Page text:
The Volta River with a thick covering of water hyacinth in the foreground.
Introducing Fibers of Change
This fall the Global Mamas team, in collaboration with USAID and the West Africa Biodiversity and Climate Change (WA BiCC), is embarking on an exciting new endeavor combining two goals that are an inherent part of our mission: creating sustainable livelihoods in communities with limited economic opportunity while at the same time acting as environmentally conscientious ambassadors of the biodiversity and rich natural resources in Ghana.
Fibers of Change, our new initiative that’s taken root along the banks of the Volta River, will use water hyacinth (locally known as the “poison flower”) as the staple raw material to develop an all-new collection of natural fiber products for Global Mamas customers around the world.
Consultants & community partners harvest hyacinth from the Volta near our new Akuse office.
Water hyacinth (Eichhornia crassipes) is regarded as one of the worst aquatic invasive plants in the world, with the ability to double its size in less than two weeks. Deceptively beautiful, this aggressive weed clogs waterways and negatively affects water transport, power generation, health, agriculture, and fisheries. In Ghana, both chemical and biological interventions have been implemented in an attempt to control the plant, neither of which have proven successful or sustainable on a large scale. While the negative impacts of the plant are many, there are no known ecological dangers associated with the removal of the species.
The Additional Challenge:
One of the main river systems in West Africa, the Volta River Basin, encompasses underdeveloped economies that are some of the poorest in the world. Nearly 42% of the Volta River Basin is located in Ghana, with the densest populations along the Lower Volta River in Ghana’s Eastern Province where 77.7% of the economically active population are self-employed in agriculture and animal rearing as their primary economic activities.
Although loss of biodiversity in this area has many factors, the root cause can be identified as human activities. Community members have no choice but to deplete natural resources in order to meet the financial needs of their families. This financial dependence, partnered with a steadily increasing population, has put detrimental pressure on natural resources.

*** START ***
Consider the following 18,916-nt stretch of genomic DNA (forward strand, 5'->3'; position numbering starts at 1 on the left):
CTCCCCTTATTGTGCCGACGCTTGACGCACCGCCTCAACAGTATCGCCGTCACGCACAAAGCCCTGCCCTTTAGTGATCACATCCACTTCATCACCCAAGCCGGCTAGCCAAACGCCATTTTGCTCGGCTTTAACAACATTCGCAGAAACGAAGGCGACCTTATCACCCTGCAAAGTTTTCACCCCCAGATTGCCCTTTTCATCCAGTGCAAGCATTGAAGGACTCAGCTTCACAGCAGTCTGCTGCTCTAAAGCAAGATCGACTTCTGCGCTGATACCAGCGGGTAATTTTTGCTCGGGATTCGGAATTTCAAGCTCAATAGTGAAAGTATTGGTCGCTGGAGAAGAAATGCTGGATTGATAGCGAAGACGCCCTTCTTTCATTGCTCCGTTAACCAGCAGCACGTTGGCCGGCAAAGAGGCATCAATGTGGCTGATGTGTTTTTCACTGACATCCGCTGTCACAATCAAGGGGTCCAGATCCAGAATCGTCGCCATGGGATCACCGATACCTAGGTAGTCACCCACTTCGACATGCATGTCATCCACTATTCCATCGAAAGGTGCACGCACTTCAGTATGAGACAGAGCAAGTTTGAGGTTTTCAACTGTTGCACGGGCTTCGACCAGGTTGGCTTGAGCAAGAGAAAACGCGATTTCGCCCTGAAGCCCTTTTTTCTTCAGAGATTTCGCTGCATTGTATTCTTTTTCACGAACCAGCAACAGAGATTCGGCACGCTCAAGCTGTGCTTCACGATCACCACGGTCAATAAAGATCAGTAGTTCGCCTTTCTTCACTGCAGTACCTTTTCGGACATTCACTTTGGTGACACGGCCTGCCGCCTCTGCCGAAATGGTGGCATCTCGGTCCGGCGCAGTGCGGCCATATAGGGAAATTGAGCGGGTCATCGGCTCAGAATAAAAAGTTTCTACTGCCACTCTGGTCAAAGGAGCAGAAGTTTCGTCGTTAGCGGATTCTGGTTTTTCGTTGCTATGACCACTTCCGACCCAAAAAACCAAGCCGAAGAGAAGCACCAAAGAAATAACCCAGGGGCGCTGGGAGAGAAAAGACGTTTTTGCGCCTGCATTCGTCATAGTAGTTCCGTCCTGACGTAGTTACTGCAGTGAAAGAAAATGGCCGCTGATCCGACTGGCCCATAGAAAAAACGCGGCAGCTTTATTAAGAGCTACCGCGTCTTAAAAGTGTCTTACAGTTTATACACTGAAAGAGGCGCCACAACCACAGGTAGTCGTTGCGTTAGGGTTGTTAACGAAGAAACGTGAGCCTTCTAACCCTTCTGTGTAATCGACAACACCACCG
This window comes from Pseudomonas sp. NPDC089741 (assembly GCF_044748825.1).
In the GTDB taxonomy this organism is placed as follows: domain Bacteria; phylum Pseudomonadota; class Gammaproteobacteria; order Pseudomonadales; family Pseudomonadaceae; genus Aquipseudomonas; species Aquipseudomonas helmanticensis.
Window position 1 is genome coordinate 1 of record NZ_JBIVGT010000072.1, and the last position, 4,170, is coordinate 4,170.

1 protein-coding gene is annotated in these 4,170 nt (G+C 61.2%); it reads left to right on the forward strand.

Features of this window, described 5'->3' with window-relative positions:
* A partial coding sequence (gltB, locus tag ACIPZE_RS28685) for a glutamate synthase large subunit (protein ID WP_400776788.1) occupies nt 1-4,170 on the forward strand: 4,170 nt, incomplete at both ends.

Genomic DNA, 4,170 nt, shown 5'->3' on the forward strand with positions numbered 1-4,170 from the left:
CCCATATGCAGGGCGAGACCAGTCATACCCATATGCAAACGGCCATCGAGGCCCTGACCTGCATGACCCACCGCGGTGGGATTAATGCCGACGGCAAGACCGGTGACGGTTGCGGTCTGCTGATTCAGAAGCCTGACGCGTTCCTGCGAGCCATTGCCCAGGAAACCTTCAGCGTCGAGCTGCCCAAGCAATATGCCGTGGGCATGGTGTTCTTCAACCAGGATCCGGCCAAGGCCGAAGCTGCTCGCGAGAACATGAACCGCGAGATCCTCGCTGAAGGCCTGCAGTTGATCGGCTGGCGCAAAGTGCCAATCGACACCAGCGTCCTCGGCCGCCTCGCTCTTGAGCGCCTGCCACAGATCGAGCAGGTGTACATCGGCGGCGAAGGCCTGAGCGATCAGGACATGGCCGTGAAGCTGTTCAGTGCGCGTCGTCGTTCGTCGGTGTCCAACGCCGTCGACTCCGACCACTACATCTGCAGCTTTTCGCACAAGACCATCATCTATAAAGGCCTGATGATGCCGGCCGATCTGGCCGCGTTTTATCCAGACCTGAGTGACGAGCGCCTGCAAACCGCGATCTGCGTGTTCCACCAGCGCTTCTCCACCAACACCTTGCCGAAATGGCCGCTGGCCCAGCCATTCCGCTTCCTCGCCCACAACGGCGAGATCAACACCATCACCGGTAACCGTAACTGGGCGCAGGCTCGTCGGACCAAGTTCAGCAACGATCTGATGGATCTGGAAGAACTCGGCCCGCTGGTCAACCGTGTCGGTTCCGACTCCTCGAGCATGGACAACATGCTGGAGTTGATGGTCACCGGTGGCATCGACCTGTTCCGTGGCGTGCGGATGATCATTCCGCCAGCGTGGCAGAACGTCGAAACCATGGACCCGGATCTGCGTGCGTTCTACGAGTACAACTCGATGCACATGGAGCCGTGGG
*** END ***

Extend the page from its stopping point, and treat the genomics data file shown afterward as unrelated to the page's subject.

Freshly harvested hyacinth stalks dry in the sun in preparation for weaving and twining.
With initial support from USAID, Global Mamas has set out to do what we do best: finding ways to turn this abundant natural resource into sustainable livelihoods. Since no one in Ghana was already making products from water hyacinth, we’ve hosted consultants from around Africa to learn how they’ve been using the water hyacinth to create marketable products in their own communities.
With an ambitious goal of launching our first round of water hyacinth products at the NYNow trade show in February 2020, the water hyacinth team is currently working through the labor-intensive process of setting up best practices for both harvesting and processing the plant. As papermakers and weavers become more confident in their skills we look forward to developing an expanded range of future products supporting environmental and economic initiatives that benefit communities in the Eastern region of Ghana.
Thanks for following along on this new adventure and keep an eye out for updates on how to support this project going into the new year!
Global Mamas designer Elizabeth working on a new runner combining hyacinth and batik.